Inference for belief networks using Gibbs sampling produces a distribution for unobserved variables that differs from the correct distribution by a (usually) unknown error, since convergence to the right distribution occurs only asymptotically. The method of ``coupling from the past'' samples from exactly the correct distribution by (conceptually) running dependent Gibbs sampling simulations from every possible starting state from a time far enough in the past that all runs reach the same state at time t=0. Explicitly considering every possible state is intractable for large networks, however. We propose a method for layered noisy-or networks that uses a compact, but often imprecise, summary of a set of states. This method samples from exactly the correct distribution, and requires only about twice the time per step as ordinary Gibbs sampling, but it may require more simulation steps than would be needed if chains were tracked exactly.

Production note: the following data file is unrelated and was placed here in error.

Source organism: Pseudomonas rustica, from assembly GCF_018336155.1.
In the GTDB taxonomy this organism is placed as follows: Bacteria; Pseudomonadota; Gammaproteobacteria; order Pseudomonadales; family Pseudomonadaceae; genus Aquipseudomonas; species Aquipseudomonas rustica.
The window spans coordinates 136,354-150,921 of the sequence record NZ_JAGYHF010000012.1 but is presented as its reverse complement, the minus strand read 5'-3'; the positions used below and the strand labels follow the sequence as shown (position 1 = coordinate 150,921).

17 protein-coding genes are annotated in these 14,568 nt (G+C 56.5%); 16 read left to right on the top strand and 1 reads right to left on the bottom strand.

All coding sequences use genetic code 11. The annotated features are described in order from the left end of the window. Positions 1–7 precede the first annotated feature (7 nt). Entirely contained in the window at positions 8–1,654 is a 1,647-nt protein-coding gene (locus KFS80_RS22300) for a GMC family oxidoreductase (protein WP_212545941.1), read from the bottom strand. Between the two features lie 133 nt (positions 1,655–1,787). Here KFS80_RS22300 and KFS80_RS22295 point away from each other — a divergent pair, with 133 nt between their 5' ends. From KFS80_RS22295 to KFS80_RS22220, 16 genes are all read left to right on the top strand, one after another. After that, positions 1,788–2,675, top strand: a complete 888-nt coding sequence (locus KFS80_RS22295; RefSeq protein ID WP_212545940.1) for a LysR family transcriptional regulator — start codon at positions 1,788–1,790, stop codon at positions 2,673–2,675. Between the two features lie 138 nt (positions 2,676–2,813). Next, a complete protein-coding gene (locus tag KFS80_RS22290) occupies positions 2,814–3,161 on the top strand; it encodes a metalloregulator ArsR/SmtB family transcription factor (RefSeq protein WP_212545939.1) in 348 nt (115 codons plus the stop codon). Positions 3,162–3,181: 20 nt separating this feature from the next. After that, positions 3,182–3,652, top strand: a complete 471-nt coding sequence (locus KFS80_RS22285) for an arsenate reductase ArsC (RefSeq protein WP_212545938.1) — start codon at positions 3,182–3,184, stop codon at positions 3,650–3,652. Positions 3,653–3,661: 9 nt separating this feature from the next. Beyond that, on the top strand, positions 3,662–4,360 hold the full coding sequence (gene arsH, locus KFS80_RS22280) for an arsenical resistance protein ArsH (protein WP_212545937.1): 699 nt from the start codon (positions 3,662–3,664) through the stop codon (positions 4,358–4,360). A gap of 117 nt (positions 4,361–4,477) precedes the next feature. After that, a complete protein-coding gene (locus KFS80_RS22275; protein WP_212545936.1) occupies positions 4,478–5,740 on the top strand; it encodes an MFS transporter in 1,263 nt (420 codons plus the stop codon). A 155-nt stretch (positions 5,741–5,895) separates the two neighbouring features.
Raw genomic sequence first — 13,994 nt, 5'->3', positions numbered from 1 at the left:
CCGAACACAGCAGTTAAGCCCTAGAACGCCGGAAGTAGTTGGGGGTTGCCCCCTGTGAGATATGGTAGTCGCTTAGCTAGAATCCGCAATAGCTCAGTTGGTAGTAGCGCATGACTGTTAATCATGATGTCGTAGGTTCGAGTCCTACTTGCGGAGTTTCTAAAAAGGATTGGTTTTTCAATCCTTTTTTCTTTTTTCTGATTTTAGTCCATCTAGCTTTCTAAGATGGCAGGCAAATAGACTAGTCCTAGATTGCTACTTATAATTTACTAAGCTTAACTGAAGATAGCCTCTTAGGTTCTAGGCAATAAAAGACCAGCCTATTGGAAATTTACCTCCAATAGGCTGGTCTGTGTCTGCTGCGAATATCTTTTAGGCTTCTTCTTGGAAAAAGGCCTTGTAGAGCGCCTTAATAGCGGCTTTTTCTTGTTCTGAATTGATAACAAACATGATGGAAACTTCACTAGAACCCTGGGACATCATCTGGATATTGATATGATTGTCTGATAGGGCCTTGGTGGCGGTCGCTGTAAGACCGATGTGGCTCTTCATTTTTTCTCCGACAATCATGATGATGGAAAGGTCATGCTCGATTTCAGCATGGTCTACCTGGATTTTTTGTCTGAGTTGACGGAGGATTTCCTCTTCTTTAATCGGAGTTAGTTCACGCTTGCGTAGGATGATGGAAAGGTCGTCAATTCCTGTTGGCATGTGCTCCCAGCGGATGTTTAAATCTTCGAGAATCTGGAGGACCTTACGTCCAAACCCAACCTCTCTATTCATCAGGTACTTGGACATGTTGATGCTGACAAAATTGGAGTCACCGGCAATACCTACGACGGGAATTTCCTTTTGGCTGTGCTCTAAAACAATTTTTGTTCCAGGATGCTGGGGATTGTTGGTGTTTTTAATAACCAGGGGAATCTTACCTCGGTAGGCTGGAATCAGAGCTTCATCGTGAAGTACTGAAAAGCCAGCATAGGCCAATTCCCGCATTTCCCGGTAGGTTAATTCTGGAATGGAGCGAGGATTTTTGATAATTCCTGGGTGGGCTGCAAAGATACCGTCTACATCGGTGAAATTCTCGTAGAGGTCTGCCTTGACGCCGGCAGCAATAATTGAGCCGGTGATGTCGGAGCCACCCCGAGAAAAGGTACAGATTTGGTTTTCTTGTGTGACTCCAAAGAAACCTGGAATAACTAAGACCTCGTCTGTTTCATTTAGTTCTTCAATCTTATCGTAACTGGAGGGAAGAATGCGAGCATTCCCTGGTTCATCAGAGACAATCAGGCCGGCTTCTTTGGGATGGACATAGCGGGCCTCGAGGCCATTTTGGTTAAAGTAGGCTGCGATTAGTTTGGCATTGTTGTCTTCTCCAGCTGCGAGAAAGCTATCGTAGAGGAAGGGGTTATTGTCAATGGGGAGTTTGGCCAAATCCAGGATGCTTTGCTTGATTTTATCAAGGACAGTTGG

In C. Boutilier and M. Goldszmidt (editors), Uncertainty in Artificial Intelligence: Proceedings of the Sixteenth Conference (2000), pp. 256-263: postscript, pdf.